I’ve realized that by censoring myself, I’m losing the opportunity to
explore some erotic truths – possibly unpopular, even unpalatable,
but genuine nevertheless.

Last week, I read (for a review) a
collection of “extreme interracial erotica”. Many of the stories
in this book involve Caucasians who crave sexual abuse and
humiliation from dominant Blacks. The tales stereotype whites as
undesirable, neurotic, self-deceiving, manipulative, small-dicked –
secret sluts whose ultimate life’s purpose is to serve their
attractive, intelligent, well-endowed, ebony-skinned masters and
mistresses.

A part of me found these tales
disgusting, or at least distasteful (although I’m sure this was
partially the effect of the less-than-stellar writing). At the same
time, some of the scenarios turned me on. I’m enough of a submissive
to react to the D/s dynamics, although I’ve never had a personal
fetish about race. Furthermore, I could see how the racial elements
heightened the erotic effect – as well as how some readers might be
especially aroused by interracial tales that flipped the roles into
even less PC territory, allowing whites to control, use and abuse
black characters.

History has left deep impressions. We
may like to believe that we’re color-blind, immune to the residual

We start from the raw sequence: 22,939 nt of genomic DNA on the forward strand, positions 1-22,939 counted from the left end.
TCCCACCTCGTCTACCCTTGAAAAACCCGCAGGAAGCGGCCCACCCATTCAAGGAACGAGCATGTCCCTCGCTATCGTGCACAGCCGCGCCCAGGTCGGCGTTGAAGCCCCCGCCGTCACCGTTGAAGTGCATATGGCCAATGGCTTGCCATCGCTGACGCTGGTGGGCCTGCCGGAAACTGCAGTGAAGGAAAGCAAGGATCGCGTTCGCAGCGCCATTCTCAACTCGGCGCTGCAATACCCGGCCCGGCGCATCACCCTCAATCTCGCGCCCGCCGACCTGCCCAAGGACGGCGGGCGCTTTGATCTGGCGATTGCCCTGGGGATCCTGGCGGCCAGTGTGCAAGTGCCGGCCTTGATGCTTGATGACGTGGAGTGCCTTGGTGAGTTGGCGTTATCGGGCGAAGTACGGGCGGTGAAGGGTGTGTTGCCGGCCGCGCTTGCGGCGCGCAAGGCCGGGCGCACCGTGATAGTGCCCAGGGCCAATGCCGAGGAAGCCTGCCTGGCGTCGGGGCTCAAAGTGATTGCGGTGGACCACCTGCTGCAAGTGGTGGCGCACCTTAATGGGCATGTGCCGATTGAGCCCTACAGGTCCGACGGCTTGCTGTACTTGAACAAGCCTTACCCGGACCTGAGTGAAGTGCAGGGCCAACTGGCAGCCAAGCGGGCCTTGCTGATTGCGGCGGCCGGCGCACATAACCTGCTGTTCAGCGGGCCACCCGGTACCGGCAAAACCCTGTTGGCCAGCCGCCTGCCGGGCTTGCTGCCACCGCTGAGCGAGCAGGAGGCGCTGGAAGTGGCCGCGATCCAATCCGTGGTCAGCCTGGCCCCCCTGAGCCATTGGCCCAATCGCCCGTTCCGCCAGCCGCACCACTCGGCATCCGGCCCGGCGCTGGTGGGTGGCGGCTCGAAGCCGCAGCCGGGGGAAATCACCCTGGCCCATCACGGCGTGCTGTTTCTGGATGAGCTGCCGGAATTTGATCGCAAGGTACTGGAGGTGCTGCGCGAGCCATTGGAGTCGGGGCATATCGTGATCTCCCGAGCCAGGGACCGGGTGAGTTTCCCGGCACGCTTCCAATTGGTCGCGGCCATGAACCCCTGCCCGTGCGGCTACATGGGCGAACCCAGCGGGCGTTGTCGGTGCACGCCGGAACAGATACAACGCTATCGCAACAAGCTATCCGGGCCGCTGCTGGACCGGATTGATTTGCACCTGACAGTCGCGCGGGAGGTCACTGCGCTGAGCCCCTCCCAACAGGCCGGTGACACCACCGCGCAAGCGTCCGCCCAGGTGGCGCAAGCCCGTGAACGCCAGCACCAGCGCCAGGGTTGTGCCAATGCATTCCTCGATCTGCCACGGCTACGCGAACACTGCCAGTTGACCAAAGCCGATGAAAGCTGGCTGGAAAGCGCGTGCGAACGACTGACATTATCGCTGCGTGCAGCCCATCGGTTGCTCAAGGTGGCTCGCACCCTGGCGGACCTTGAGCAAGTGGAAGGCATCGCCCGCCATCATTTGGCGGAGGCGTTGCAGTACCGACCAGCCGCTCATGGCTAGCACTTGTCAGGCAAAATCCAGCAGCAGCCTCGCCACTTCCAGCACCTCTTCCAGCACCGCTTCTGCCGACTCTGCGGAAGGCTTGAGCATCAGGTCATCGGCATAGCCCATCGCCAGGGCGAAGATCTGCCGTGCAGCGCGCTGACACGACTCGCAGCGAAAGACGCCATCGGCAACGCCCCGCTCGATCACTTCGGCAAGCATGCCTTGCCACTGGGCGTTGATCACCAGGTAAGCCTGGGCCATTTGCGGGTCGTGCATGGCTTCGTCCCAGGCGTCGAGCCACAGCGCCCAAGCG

mythologies fostered by slavery, but the eroticism of power cannot be
denied.

Sex is not necessarily polite.

Rape is not an acceptable topic for
erotica. Yet women (and some men) frequently
report fantasies
involving forced sex – 62% of over 350
subjects in a recent study
(http://www.ncbi.nlm.nih.gov/pubmed/19085605).
Why do we become aroused imagining an experience that would be
aversive in reality? The scientific literature proposes a variety of
explanations; exploring such fantasies in erotic stories would add
another dimension to our understanding.

Some people fantasize about fucking
their siblings or their parents. Some imagine sexual congress with
tigers or horses or dolphins. Some of us are aroused by enemas or
wearing wet diapers. Some dream of stripping the habit from Mother
Superior and defiling her upon the altar.

These fantasies aren’t politically
correct, but they are, in some sense, erotically correct. They
are part of the complex emotional and ideational tangle that is
human sexuality. By not writing about these cravings, we’re hiding
part of the truth – and we’re denying ourselves and our readers the
opportunity to penetrate more deeply into the sexual psyche.

So what am I advocating? Stories that
treat rape as titillation? Tales that feature mothers sucking off
their teenage sons and daughters eaten out by the pet Doberman?
You’ll find such things on the Internet, of course – but I wouldn’t
necessarily categorize them as erotica.

I guess what I’m suggesting is a bit
more honesty and a bit less self-righteousness when it comes to
erotic content that doesn’t fit within the range of what we’d
consider “normal” or “socially acceptable”. I’d like erotica
authors – and readers – to be more daring in the topics they’re
willing to consider. Most important, I’d like to see a clear
distinction recognized between fantasies
of exploitation, oppression, humiliation, violence, or degradation
and the real thing. The latter might be dangerous, but the former can
be exquisitely exciting.

It
takes significant talent to write a taboo fantasy that’s arousing
without crossing that line. One author who excels in this regard is
ERWA’s Bob Buckley, for whom this contrast is a frequent theme. His